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Jharkhand Mahila Manch

26 August 2015 Share: facebook share twitter share

From 26-27 August, 78 women’s rights organisations from across Jharkhand came together at a 2-day seminar to form Jharkhand Mahila Manch – a state-level women’s forum who will work together on advocacy priorities agreed at the event. The seminar was organised by PACS partner Prerana Bharati, supported by PACS.

Women’s rights in India

India is traditionally a patriarchal society where men are seen to be the heads of households and women are expected to stay in the home, excluded from the economic and political spheres of life.

Although there are several progressive laws, campaigns and schemes launched by the Government of India to promote women’s rights (such as the Prevention of Domestic Violence Act, the Immoral Traffic Prevention Act (ITPA) and the Prevention of Witch (Dayan) Practices Act) implementation of these acts and schemes has been very poor, especially in reaching poor and marginalised women.

As Johnson Topno – State Manager for PACS in Jharkhand – highlighted, “The government has enormous funds for the development of the women but none has been utilised in an effective way. Civil society should develop strategies to demand the funds from the government and accordingly put them to use.”

Bringing women’s organisations together

In Jharkhand, there are many civil society organisations who have been working on women’s issues. Until now, these organisations have usually worked in a fragmented and isolated way, struggling to bring about change on their own.

The seminar was organised to bring together these organisations (including women’s groups, networks, academics and researchers) to share their experiences, challenges and successes, and to develop common advocacy strategies and solutions to the problems.

Jharkhand Mahila Manch – a state-level women’s forum – was created at the seminar. By working together, rather than alone, it is hoped that the  organisations involved in the Manch will have a better impact in influencing administration and policy makers.

Working together with government

The Chief Guest at the event was Dr. Louis Marandi - Honorable Minister for Welfare and Social Welfare from the Government of Jharkhand. She congratulated PACS and Prerana Bharati for organising the initiative to bring together all the organisations working for the rights and entitlements of women in Jharkhand.

She also highlighted the crucial role of civil society, recognising that the government should always work hand in hand with the NGOs to deliver services for women effectively. “Civil society plays an important role in the overall empowerment of women,” she said.

Mahua Manjhi - Chairperson of the State Commission for Women in Jharkhand – spoke about how the exploitation of women is rampant through all castes, creeds and religions: “Women are continuously being tortured, killed, and abused in the name of superstitions.” She said there was an urgent need to address this.

Dr. Louis Marandi (Honorable Minister for Welfare and Social Welfare from the Government of Jharkhand) and Dr. Mahua Manjhi (Chairperson of the Jharkhand State Commission for Women) both spoke at the event. Dr. Louis Marandi (Honorable Minister for Welfare and Social Welfare from the Government of Jharkhand) and Mahua Manjhi (Chairperson of the Jharkhand State Commission for Women) both spoke at the event.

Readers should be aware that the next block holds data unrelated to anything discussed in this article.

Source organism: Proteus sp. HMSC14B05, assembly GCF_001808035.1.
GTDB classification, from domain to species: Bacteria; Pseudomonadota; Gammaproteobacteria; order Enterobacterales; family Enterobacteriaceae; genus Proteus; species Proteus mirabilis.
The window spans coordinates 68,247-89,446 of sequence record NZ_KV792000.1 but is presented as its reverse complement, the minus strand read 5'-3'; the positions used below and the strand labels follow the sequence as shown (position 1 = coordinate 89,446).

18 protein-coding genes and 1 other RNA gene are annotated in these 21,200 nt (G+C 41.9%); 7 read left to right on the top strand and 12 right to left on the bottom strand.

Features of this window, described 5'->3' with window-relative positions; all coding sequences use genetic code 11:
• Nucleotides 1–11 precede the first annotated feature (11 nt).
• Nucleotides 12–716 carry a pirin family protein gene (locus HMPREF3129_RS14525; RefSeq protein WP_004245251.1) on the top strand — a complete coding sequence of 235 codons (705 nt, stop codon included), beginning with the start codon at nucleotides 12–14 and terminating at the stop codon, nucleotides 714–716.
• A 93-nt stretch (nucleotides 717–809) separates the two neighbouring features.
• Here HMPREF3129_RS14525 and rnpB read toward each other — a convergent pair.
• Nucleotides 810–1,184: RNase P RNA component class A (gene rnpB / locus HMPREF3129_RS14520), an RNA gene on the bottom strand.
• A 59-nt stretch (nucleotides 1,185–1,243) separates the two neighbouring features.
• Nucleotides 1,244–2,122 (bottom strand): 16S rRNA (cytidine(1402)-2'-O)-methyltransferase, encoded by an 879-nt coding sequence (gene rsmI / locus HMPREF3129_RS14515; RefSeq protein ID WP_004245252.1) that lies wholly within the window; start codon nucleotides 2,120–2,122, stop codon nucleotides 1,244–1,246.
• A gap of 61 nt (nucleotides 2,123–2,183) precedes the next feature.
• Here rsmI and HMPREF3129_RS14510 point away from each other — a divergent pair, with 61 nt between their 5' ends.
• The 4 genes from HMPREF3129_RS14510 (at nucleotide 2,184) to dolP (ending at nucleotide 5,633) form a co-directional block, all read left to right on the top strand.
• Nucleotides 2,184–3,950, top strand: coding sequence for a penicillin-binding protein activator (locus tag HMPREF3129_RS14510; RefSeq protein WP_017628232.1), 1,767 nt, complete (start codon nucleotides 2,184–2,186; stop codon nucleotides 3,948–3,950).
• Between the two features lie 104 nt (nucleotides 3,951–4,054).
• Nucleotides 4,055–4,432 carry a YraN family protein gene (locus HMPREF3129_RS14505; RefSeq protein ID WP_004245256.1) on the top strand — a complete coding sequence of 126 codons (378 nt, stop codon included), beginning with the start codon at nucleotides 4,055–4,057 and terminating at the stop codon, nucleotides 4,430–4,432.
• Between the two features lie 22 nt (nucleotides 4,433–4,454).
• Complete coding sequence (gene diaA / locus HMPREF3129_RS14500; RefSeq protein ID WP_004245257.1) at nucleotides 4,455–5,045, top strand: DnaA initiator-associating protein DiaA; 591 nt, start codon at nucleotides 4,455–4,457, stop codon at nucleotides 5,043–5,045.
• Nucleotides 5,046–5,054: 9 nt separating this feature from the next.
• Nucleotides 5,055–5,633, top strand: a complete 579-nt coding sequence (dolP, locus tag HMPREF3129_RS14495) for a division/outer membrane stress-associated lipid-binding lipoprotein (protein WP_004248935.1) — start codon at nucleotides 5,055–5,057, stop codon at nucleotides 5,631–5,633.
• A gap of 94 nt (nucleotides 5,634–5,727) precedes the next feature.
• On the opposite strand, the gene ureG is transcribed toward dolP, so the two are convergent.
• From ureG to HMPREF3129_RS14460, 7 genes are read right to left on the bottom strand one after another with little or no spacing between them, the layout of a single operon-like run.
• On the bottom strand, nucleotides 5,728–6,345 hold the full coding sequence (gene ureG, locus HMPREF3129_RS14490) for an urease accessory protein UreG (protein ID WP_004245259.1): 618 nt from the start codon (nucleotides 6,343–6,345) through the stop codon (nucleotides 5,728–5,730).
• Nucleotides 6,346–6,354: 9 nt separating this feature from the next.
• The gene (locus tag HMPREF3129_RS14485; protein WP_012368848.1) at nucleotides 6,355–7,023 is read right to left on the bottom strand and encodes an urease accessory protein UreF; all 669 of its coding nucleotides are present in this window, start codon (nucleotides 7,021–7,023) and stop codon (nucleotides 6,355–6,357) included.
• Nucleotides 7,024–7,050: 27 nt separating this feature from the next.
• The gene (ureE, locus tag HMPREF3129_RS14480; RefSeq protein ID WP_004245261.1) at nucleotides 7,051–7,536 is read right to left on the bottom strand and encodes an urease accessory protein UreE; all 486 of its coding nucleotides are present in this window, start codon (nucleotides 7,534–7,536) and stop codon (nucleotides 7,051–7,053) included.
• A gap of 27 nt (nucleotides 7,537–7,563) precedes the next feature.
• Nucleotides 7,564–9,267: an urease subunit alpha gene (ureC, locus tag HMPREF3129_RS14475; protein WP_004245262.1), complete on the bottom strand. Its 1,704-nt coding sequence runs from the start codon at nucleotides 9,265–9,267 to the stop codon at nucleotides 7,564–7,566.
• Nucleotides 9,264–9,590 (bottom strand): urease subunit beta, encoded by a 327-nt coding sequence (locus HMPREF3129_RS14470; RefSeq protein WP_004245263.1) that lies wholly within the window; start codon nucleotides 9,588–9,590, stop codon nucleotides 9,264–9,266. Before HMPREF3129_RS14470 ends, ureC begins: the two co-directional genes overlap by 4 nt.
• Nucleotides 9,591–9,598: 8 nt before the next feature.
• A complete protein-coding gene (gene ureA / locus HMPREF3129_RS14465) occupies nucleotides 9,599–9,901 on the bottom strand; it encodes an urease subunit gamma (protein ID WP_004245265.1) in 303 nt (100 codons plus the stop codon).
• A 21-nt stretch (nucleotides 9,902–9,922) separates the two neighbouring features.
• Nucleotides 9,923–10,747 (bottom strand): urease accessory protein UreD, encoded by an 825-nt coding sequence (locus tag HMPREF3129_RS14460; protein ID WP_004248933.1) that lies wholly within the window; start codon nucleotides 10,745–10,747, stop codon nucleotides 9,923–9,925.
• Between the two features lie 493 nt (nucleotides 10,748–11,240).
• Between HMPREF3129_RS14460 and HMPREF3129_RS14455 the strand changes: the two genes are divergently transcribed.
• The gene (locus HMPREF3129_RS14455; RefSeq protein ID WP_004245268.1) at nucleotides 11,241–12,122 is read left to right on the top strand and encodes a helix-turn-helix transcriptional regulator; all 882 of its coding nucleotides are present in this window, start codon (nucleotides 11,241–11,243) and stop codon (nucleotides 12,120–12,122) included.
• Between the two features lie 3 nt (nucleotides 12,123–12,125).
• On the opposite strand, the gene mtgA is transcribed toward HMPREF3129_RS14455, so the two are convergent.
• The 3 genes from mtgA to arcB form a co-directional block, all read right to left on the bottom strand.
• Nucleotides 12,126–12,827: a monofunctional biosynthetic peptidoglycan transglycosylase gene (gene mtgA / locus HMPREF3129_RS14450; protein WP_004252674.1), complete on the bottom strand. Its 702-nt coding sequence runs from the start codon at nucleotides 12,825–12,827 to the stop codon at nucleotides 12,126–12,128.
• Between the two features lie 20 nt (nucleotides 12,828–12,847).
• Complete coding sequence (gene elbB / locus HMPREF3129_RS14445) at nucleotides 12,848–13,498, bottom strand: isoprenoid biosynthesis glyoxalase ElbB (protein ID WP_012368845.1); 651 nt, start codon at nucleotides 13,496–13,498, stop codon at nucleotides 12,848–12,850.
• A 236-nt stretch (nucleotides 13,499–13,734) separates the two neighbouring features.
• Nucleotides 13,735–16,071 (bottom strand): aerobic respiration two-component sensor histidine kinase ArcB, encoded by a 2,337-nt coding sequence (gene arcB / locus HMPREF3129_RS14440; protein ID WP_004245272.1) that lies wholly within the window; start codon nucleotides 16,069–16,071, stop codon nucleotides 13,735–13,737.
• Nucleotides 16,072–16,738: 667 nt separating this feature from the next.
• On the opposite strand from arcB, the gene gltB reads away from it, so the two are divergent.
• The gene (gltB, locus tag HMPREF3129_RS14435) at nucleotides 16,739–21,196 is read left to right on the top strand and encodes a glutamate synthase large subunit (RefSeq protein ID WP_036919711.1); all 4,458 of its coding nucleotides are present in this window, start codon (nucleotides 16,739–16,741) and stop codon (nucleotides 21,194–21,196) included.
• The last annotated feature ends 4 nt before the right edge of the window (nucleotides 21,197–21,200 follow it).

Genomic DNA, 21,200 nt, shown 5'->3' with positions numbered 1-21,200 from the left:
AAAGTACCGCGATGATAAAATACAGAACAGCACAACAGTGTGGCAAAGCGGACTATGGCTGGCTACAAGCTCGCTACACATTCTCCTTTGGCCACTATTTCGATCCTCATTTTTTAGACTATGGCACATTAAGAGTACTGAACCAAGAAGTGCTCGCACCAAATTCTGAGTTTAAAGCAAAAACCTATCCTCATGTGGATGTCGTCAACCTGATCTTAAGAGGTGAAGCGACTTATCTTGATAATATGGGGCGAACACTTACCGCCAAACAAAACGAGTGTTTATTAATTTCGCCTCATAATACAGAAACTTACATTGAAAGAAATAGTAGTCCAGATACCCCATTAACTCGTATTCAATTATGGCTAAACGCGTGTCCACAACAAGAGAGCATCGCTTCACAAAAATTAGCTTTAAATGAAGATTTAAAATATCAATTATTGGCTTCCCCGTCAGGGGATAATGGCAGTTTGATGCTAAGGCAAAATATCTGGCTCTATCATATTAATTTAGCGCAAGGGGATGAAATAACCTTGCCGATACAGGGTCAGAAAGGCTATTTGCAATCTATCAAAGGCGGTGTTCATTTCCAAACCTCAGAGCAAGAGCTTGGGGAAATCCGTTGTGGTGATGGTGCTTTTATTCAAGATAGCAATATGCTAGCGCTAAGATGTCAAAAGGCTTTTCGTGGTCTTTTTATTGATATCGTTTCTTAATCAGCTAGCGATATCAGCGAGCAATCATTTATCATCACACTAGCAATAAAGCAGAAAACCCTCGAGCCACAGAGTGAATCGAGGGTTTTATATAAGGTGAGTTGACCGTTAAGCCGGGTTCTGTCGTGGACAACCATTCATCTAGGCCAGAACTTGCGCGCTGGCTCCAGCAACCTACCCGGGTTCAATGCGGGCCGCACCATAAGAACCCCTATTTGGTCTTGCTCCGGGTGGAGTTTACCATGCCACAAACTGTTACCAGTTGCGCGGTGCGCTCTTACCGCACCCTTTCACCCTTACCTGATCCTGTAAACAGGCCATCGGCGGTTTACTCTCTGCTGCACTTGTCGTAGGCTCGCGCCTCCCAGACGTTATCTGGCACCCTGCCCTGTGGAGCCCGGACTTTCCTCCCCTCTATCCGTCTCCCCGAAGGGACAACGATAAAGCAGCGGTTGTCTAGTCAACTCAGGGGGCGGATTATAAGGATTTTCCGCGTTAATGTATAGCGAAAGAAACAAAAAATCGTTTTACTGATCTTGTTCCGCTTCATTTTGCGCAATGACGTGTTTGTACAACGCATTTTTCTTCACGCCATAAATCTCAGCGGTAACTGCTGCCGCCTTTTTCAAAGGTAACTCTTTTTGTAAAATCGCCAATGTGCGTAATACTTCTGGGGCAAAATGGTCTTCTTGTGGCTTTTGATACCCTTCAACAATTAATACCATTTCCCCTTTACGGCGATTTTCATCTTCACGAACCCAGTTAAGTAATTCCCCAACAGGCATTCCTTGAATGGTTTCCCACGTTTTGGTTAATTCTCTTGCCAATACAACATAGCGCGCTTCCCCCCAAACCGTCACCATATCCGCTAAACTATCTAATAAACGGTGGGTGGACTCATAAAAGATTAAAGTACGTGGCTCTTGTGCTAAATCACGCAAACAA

Working together with the Police

In her speech, Sampat Meena, (an Inspector General of Police for the Organised Crime Criminal Investigation Department of Jharkhand) focused on the various acts that have been implemented to prevent violence against and exploitation of women.

She told all participants how important it is for them to be aware of the present acts so that they can make others aware regarding them: “Women should be motivated to raise their voice because if they remain silent and ignorant towards violence then the exploitation will never end.” 

She then highlighted various initiatives that have been implemented in Jharkhand to stop violence against women including:

  • A helpline number (9771432103) to register witch–hunting cases.
  • Establishing Anti-Human Trafficking Units in Police Stations.
  • The development of a monitoring cell at the Criminal Investigation Department  to focus on witch-hunting cases.

She also spoke about the 33% reservation for women working in the Police Force that has been passed by the Government of India – an important step towards women’s empowerment. She said that by recruiting women into the Police, female victims of abuse and exploitation will be encouraged to share their issues and problems more freely.

Advocacy priorities

Over the 2 days, the following priorities were identified as being the most important for advocacy in Jharkhand:

  • The empowerment of women Panchayat (village council) members – by empowering women to speak out about the issues they face in their communities, greater action will be taken.
  • Violence against women – domestic violence, witch hunting and trafficking were all issues that were raised as common and urgent problems that need to be tackled.
  • Health and nutrition issues – in order to break the Cycle of malnutrition by improving the health & nutritional status amongst women and adolescent girls of the state
  • Economic empowerment – in order to help women to become economically empowered, it is vital to invest in education and skill development.

Strategies and recommendations on the above advocacy priorities were developed by the seminar attendees. These will be submitted to the concerned government ministers and departments in a report in the first week of September.

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